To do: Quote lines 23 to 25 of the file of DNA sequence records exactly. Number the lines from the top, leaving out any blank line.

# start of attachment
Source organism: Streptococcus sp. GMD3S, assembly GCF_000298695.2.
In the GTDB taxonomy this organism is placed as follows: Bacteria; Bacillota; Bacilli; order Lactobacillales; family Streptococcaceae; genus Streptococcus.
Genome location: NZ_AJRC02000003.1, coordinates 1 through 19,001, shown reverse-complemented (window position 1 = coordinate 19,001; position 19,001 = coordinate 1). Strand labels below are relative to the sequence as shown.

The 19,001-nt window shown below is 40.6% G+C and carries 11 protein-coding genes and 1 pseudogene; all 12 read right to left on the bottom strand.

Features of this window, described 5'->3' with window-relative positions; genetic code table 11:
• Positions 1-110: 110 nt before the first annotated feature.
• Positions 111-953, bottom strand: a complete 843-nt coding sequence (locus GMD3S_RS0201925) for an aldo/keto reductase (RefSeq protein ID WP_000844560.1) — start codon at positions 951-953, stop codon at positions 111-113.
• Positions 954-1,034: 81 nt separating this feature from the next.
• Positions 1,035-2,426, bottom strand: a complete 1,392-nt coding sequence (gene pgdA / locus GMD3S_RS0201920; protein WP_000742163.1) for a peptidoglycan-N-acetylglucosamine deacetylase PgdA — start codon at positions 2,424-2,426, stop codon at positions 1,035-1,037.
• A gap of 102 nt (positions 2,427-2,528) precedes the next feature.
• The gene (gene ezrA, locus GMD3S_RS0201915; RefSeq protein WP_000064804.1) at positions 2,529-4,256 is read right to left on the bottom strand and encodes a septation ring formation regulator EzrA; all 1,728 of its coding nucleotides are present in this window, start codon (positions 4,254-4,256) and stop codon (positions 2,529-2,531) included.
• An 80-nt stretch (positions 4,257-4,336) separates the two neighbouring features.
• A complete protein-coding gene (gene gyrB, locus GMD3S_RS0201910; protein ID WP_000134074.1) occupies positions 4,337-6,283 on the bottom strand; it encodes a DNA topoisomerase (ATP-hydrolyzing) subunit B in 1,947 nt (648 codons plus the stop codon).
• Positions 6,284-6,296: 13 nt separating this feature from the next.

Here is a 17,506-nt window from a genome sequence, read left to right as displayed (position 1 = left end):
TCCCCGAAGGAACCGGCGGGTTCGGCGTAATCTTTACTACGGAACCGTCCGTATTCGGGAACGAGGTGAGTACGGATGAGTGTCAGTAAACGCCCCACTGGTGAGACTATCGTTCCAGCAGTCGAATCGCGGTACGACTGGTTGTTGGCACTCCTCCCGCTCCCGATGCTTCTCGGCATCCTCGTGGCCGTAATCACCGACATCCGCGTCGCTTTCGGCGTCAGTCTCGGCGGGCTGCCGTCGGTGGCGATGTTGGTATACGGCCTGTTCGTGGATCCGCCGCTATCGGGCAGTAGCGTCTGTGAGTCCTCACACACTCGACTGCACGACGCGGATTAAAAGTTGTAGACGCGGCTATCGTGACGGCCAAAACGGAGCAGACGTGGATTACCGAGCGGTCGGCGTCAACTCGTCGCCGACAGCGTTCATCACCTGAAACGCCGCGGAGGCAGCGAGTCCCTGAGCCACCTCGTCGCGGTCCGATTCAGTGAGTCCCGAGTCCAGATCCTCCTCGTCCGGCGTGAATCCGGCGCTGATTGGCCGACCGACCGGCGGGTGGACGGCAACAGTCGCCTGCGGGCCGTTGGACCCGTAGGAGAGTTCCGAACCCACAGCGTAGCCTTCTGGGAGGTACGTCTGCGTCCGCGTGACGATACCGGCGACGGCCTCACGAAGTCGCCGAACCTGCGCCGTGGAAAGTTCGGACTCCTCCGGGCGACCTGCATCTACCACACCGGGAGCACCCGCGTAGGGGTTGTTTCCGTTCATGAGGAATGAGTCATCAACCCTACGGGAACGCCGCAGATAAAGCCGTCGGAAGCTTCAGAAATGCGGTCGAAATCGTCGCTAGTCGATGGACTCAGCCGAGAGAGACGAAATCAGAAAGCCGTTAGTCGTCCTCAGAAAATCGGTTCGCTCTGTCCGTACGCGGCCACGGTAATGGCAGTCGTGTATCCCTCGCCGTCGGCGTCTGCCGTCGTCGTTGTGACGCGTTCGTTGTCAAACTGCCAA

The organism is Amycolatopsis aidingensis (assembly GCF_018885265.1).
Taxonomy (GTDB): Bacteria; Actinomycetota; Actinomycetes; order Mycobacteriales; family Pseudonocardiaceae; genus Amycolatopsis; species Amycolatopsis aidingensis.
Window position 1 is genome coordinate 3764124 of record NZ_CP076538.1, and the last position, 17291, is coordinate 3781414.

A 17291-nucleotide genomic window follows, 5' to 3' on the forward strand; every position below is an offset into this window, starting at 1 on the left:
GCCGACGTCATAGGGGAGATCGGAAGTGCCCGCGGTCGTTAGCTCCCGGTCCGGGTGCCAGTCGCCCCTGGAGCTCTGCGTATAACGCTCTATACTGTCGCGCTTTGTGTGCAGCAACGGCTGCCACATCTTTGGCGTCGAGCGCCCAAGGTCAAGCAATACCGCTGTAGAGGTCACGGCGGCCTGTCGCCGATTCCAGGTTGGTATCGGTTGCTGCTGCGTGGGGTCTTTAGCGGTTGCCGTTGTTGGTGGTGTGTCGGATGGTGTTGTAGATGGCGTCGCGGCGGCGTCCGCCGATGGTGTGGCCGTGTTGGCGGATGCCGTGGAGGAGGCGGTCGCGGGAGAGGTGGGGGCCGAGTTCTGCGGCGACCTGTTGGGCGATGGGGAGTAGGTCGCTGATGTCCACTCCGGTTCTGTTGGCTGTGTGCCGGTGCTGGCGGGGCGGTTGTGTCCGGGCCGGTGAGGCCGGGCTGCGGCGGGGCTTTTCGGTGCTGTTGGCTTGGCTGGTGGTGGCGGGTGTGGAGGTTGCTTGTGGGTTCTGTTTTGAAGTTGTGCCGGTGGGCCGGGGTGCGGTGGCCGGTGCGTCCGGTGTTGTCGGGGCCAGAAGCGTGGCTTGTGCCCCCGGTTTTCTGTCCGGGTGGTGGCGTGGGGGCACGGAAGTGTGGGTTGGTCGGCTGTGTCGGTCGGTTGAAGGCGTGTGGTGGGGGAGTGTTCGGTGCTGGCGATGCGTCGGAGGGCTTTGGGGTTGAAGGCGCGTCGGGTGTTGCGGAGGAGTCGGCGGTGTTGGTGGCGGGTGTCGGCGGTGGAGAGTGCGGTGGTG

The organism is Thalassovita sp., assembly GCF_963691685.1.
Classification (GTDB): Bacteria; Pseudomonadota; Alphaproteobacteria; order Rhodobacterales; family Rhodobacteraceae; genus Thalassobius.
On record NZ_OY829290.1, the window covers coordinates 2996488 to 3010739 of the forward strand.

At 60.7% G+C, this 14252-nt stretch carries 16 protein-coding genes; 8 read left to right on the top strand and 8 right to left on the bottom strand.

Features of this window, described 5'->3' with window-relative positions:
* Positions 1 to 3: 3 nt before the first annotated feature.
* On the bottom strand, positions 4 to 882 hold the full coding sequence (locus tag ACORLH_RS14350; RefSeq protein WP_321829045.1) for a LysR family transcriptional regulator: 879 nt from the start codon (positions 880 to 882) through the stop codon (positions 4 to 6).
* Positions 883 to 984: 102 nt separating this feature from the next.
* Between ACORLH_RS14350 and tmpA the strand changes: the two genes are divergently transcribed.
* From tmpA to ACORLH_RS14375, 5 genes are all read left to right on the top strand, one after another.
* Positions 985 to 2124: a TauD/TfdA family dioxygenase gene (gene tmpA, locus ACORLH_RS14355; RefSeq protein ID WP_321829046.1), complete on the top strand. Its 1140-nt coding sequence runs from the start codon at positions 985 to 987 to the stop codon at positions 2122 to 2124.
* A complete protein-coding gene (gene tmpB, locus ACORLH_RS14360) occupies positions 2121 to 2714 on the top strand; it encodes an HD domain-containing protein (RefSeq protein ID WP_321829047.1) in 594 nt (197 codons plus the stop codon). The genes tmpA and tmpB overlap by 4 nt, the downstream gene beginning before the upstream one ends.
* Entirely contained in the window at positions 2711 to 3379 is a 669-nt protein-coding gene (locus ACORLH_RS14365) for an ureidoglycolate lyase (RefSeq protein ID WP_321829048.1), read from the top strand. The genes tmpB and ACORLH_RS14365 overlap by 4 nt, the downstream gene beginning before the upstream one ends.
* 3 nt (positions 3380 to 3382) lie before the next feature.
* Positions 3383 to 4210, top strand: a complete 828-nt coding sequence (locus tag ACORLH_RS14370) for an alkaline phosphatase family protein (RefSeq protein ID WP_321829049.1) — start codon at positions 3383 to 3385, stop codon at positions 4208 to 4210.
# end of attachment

Classification (GTDB): Bacteria; Pseudomonadota; Alphaproteobacteria; order Rhodobacterales; family Rhodobacteraceae; genus Thalassobius.
On record NZ_OY829290.1, the window covers coordinates 2996488 to 3010739 of the forward strand.

At 60.7% G+C, this 14252-nt stretch carries 16 protein-coding genes; 8 read left to right on the top strand and 8 right to left on the bottom strand.